Processed foods are foods that have been altered from their natural state either mechanically and/or chemically. Food processing has been recorded throughout history to preserve and keep good foods available and edible for a time when food would be scarce.
Processing can be as minimal as chopping such as with bagged vegetables or roasted nuts. It can be as complex as the addition of preservatives, sugars, salts etc., such as in a frozen ready-to-eat meal.
Types of Processing
- Aseptic processing
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The Good about Processed Foods
- Many canned and frozen foods are processed at the peak of ripeness.
- Canned and frozen foods fruits and vegetables are comparable in nutrition.
- Bagged and pre-chopped produce is convenient and quicker to prepare.
- They are often fortified with additional vitamins and fiber.
Good processed foods
- Low- and non-fat milk
- Whole grain breakfast cereals
- Frozen fruits and vegetables that do not contain sugar, syrup, or sauce
- Dried fruits, oatmeal, and whole grain bread
- Frozen fish and seafood not including fish sticks or breaded varieties
- Canned salmon and tuna
- Roasted nuts and seeds
The Bad about Processed Foods
Highly processed foods usually have many additives that are not good for your health:
- Can be high in sugar and high fructose corn syrup
- Many canned foods such as vegetables and soups are very high in sodium
- Contain many artificial ingredients
- Often are high in refined carbohydrates
- Often are high in fats and trans fats
Processed foods to limit
- Canned items high in salt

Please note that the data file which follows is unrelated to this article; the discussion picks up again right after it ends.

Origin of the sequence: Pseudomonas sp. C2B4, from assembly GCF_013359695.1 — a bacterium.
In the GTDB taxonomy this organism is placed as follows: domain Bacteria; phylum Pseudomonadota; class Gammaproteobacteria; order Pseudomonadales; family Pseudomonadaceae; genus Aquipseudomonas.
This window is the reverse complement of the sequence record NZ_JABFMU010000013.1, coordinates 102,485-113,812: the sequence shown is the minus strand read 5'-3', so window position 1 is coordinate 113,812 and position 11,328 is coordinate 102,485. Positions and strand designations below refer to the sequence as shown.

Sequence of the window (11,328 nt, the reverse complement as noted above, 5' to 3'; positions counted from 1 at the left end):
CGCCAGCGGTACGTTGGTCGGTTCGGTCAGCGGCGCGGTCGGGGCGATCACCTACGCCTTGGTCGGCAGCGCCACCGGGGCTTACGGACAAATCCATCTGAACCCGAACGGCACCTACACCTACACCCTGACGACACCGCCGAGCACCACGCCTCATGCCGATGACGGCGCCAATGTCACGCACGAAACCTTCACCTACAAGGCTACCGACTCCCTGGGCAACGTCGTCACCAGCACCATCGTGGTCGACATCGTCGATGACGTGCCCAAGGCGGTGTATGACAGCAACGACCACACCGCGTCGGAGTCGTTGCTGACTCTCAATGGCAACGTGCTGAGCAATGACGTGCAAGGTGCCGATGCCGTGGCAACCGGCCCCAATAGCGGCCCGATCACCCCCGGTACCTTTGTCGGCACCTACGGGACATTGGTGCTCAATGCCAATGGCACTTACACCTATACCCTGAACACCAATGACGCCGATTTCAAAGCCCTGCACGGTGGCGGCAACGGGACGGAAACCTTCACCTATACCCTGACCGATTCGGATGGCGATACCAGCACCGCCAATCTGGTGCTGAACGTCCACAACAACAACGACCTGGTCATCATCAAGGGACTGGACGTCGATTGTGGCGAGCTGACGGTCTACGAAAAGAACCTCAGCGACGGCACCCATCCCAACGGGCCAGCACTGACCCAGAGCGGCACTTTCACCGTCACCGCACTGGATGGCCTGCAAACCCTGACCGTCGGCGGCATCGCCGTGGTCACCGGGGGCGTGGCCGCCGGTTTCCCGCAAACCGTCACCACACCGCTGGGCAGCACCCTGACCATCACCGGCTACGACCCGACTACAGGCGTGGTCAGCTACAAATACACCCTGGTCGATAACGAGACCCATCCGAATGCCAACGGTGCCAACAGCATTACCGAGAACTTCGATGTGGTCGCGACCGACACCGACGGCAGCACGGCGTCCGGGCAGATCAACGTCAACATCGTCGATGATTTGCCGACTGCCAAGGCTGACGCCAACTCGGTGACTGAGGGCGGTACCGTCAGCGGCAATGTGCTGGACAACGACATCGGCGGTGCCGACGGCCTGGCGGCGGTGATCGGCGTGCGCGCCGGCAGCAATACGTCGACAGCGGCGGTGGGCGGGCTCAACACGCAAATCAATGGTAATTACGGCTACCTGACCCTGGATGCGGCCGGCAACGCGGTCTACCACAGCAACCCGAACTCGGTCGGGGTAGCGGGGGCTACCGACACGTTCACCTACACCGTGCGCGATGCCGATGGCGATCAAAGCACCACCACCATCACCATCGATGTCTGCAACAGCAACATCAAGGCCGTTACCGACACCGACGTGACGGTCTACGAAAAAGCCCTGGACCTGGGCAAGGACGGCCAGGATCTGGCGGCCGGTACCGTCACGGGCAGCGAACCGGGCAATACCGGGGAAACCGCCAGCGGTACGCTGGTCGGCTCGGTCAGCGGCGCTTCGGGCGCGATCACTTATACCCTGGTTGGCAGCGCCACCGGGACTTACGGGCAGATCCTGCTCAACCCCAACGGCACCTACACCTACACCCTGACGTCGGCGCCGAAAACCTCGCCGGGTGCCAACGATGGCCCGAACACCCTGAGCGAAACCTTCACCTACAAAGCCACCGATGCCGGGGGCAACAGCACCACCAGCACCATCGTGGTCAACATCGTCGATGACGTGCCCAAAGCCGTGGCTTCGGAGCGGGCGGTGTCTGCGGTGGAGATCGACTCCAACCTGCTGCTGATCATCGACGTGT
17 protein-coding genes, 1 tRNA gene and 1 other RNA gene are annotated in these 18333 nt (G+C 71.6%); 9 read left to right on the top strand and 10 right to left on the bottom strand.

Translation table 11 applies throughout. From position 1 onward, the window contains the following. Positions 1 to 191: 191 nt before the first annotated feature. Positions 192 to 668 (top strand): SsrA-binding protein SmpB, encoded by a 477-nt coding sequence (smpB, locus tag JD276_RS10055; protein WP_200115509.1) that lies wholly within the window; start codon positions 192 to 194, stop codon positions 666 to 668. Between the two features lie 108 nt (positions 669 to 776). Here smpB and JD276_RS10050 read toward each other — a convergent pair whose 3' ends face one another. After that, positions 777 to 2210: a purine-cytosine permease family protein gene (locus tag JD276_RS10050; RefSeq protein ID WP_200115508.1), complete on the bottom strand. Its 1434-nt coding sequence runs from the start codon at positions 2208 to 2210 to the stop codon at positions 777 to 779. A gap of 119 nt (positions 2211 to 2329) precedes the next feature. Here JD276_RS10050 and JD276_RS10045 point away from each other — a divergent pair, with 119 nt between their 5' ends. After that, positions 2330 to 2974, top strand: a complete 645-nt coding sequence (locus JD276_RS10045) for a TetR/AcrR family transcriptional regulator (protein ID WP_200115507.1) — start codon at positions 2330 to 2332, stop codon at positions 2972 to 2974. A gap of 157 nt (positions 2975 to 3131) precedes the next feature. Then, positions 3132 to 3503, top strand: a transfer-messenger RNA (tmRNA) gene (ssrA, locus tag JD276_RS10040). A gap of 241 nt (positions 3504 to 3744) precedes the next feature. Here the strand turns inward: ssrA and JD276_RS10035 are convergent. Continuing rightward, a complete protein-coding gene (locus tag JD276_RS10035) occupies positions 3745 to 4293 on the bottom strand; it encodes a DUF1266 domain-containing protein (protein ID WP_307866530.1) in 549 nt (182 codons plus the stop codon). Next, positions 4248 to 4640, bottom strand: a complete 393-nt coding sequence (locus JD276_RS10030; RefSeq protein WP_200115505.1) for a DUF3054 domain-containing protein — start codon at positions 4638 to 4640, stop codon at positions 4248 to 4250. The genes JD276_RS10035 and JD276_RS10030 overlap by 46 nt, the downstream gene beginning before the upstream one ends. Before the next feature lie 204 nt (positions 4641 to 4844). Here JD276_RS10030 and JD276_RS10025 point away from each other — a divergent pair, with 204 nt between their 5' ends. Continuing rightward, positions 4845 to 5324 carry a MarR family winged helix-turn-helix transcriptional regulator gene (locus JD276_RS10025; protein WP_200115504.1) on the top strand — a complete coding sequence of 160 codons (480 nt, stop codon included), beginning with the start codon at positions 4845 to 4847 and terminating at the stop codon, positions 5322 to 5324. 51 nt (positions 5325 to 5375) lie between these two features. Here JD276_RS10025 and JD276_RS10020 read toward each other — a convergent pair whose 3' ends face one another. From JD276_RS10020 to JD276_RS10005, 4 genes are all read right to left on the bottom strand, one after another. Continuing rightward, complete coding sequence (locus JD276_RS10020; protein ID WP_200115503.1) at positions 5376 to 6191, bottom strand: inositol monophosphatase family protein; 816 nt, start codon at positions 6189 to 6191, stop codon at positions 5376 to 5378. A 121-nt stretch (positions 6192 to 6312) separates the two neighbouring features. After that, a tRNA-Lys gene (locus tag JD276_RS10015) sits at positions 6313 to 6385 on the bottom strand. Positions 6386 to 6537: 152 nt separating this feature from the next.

- Boxed meals
- Ready-to-eat, shelf-stable meals
- Packaged cakes and cookies
- High-calorie snack foods such as chips and candy
What to Look For — Read the Label
- Look for canned foods that have no salt added
- Look for fruits packed in natural juices or water
- Avoid items that list one of the following as one of the first ingredients:
- High fructose corn syrup
- Monosodium glutamatate (MSG)
- Look for hidden trans fat listed as partially hydrogenated vegetable oils
It’s fine to eat processed foods in moderation. Look at the nutrition facts label and ingredients before you come to the conclusion if a processed food is good or bad.
About Digestive Disorders
The UPMC Digestive Disorders Center cares for a wide range of gastrointestinal (GI) conditions and diseases, from diagnosis to treatment. Whether your digestive condition is common or complicated, our experts can help. Upon referral from your physician, we coordinate your testing and treatment. If you have a complicated condition, we can refer you to one of UPMC’s digestive health centers of excellence. Find a GI doctor near you.